Obdurate

I recently wrote about how we are all literally walking around in our own bubble, in a piece appropriately titled, The BUBBLE. We have been able to curate images and rhetoric that aligns precisely with our own way of viewing the world. More and more we are moving in the direction of not being open to hearing “the other side”. We have become unflinching to communicating with those whom have different experiences and thinking than our own. I know I have easily blocked anyone on my timeline that spewed what I have determined to be utter nonsense.

I often question this move. Does it give me peace of mind to not engage with what I have determined to be foolishness? Absolutely! However, how does this move culture forward? Now more than ever, there is great division in our country. The way we view gun violence, our response to it, sexual violence, sexual fluidity, gender identity and how platforms react to hate speech are all hot button topics. We have seen recently that now more than ever, free speech is not free. As a country that is known for a certain level of freedom when it comes to self-expression, we have been reminded that some self-expression and inappropriate rhetoric will cost you.

We only have to look at the recent verdict in the Alex Jones trial to see the impact reckless and baseless claims will have on one’s purse strings. Jones’ refusal to adhere to facts has left him in debt to the families of some Sandy Hook victims in the amount of $965 million. On a smaller scale, Youtuber, Tasha K. has recently been ordered to pay rapper, Cardi B. $4 million in a defamation lawsuit. It has been determined you may say whatever you like, however, do not for one moment think there will be no consequences for a loose tongue.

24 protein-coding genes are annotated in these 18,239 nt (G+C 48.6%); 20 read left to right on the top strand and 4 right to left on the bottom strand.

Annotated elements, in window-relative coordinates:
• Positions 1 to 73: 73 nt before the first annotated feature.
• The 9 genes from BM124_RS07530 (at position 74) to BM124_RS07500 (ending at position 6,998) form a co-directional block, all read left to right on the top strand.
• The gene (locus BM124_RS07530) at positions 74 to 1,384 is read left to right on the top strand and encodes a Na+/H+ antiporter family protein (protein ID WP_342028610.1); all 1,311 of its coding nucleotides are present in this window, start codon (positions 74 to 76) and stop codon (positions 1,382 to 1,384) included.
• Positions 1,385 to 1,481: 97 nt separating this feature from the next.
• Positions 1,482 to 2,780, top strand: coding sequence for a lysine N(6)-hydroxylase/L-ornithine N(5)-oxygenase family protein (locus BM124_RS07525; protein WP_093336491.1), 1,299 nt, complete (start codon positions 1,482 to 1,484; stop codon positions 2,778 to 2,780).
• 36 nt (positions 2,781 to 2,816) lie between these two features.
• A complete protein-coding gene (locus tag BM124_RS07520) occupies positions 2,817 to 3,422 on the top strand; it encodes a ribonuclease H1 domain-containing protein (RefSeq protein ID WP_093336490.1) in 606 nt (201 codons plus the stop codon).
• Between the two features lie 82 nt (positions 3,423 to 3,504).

We see this happening in real time to Ye. His recent Drink Champs interview has started a domino effect of major corporations and agencies cutting ties with the artist. His statements about George Floyd as well as Jewish people have left the world appalled. It has been determined his ability to reach the masses and influence what some may determine as hate speech has left Ye with cancelled concerts, severed ties in the fashion industry as well as other sectors in our society.

The existential questions are: In a society that chases the number of views: What is our responsibility? Are the platforms that house dangerous rhetoric at all responsible for what is said on their platform? Are media companies liable for broadcasting interviews that are filled with salaciousness and speech that offends the masses? And here’s another question: Are all offences created equal? There are some groups of people who are often disrespected, disregarded and no one, I mean one rallies for the speaker to be de-platformed. Their rhetoric, offensive to some does not elicit the same level of response other groups have. What does that tell us about the narrative that is appropriate and not appropriate to the masses?

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